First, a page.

Capital: Bissau

Population: 1,565,126 (July 2010)

Peoples: Balanta: 30%, Fula: 20%, Manjaca: 14%, Mandinka: 13%, Papel: 7%, European/European mixed: 1%, Other African: 15%

Balanta, Fula, and most ethnic groups belong to the Western Bantoid family.  Balanta reside in coastal areas whereas Fula live in the southeastern interior.  Fula are found in many nations throughout West Africa.  Mandinka belong to the Mande family group and populate eastern areas. 

Languages: Balanta (26%), Fula [Pulaar or Fulani] (17%), Guinea-Bissau Portuguese Creole (13%), Manjaca (12%), Mandinka (11%), Papel (9%), Biafada (3%), Mankanya (3%), Bidyogo (2%), Jola-Felupe (1.5%), Mansoanka (1%), other (1.5%).  Portuguese is the official language.  Portuguese and Portuguese-based Creoles are commonly spoken second languages.  No languages have over one million native speakers.

Religion: Muslim: 50%, Indigenous beliefs: 40%, Christian: 10% (Catholic  125,000, Seventh Day Adventists  2,003, Jehovah’s Witnesses  130, ) 

Indigenous religions and Islam are the most widely followed religious orientations. Those practicing indigenous religious are widely found throughout the country except in northern areas.  Indigenous beliefs stress communication with spirits of the dead and the building of shrines to provide food and drink offerings.  Muslims are concentrated among the Fula and Mandinka and generally reside in the north and northeast.  Christians are primarily Catholic although there are many active Protestant groups.  Christians are typically found in Bissau and in cities or large towns.  

Government; Republic.

Executive: Chief of State: [Transitional] President Manuel Serifo NHAMADJO (since 11 May 2012). note: in the aftermath of the April 2012 coup that deposed the government, an agreement was reached between ECOWAS mediators and the military junta to name NHAMADJO as transitional president with a one year term

Head of Government: [Transitional] Prime Minister Rui Duarte BARROS (since 16 May 2012) cabinet: NA

Legislative: unicameral National People’s Assembly or Assembleia Nacional Popular (100 seats; members elected by popular vote to serve four-year terms)

elections: last held on 16 November 2008 (next to be held in 2012)

Judicial: Supreme Court or Supremo Tribunal da Justica (consists of nine justices appointed by the president and serve at his pleasure;

Living Conditions: Life Expectancy: 46.44 male, 50.22 female (2010) Literacy: 42.4% (2003); Guinea-Bissau has a poorly developed economy and ranks among the poorest nations in the world.  In 1998, the infrastructure was severely damaged by fighting between government troops and rebel militias.  Some rebuilding has occurred in the past decade, with economic growth in the late 2000s.  Inequality of wealth is extreme.  Most the population relies on subsistence agriculture.  In recent years, Guinea-Bissau has become the fifth largest cashew producer.  Agriculture employs 82% of the workforce and generates 62% of the GDP.  Corruption levels rank among the highest worldwide.  Corruption is perceived as widespread and in all areas of government.  Rebel forces in neighboring Senegal traffic bring arms into the country.  The Archipelago Dos Bijagos has become increasingly involved in trafficking cocaine and other illicit drugs from South America to Europe due to its geographic location and separation from the mainland.  Human trafficking remains a concern.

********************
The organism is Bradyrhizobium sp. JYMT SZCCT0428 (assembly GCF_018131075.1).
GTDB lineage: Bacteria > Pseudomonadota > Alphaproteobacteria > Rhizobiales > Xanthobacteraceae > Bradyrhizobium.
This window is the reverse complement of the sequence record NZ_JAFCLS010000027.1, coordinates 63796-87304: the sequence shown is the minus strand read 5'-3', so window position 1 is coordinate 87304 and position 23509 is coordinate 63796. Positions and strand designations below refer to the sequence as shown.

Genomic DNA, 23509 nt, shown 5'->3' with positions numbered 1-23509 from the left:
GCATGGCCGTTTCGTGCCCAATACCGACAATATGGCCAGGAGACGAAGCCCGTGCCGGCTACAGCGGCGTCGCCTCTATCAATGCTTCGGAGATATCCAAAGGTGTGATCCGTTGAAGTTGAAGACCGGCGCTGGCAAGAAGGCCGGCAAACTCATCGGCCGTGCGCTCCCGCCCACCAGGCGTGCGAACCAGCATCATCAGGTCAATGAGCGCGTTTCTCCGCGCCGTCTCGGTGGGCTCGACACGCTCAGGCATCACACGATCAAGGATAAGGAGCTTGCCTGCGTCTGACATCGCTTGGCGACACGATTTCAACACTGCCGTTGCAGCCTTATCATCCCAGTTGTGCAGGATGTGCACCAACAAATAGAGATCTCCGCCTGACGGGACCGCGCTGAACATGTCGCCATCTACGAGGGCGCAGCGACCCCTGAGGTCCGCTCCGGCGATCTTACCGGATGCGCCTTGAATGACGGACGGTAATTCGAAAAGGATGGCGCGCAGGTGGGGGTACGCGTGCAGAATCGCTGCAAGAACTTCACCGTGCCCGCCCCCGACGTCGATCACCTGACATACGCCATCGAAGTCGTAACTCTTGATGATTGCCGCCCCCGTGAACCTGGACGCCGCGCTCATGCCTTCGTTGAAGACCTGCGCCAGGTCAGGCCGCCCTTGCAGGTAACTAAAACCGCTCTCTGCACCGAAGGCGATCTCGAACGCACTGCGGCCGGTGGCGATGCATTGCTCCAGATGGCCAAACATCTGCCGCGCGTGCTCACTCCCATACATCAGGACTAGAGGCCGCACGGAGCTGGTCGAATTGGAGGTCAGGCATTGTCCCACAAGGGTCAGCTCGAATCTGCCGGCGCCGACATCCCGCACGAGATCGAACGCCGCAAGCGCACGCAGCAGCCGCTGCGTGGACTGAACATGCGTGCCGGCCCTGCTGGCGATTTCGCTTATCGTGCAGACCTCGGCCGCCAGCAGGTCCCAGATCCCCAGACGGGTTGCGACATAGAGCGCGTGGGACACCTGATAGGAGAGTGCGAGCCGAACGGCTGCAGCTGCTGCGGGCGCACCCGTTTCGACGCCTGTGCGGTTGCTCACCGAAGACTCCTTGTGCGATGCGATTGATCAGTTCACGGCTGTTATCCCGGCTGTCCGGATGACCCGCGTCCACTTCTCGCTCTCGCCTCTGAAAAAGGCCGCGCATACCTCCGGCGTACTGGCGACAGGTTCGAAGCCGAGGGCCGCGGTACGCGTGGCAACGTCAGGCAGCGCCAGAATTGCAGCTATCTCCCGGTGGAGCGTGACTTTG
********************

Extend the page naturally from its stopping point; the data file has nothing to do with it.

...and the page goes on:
History: African tribes have inhabited Guinea-Bissau for millennia and gave rise to the Kingdom of Gabu, which was part of the Mali Empire prior to Portuguese colonization.  The Portuguese began exploring the coastal region in the late fifteenth century which became part of Portugal’s West African Slave Coast.  Cuba and neighboring Portuguese colonies seeking independence assisted Guinea-Bissau in its independence movement, which culminated in independence from Portugal in 1974.  Almost continuous political turmoil and instability has occurred since independence.  A military coup in 1980 established Joao Bernardo Vieira as president until 1999, when the military removed him from office.  During this nineteen-year period, Vieira attempted to establish a free market system and held elections in 1994, but heavily controlled political affairs.  Kumba Yala was appointed president by the transitional government in 2000 until removed  by the military in 2003 and replaced by Henrique Rosa.  Vieira was reelected in 2003 but  was assassinated in 2009.  Malam Bacai Sanha was elected president in a 2009 emergency election. 


Pray for:

  • Men of peace,

  • Peaceful elections

  • Workers in the harvest

  • The Mennonite mission which is doing a church planting work and training locals. (about third blog down).


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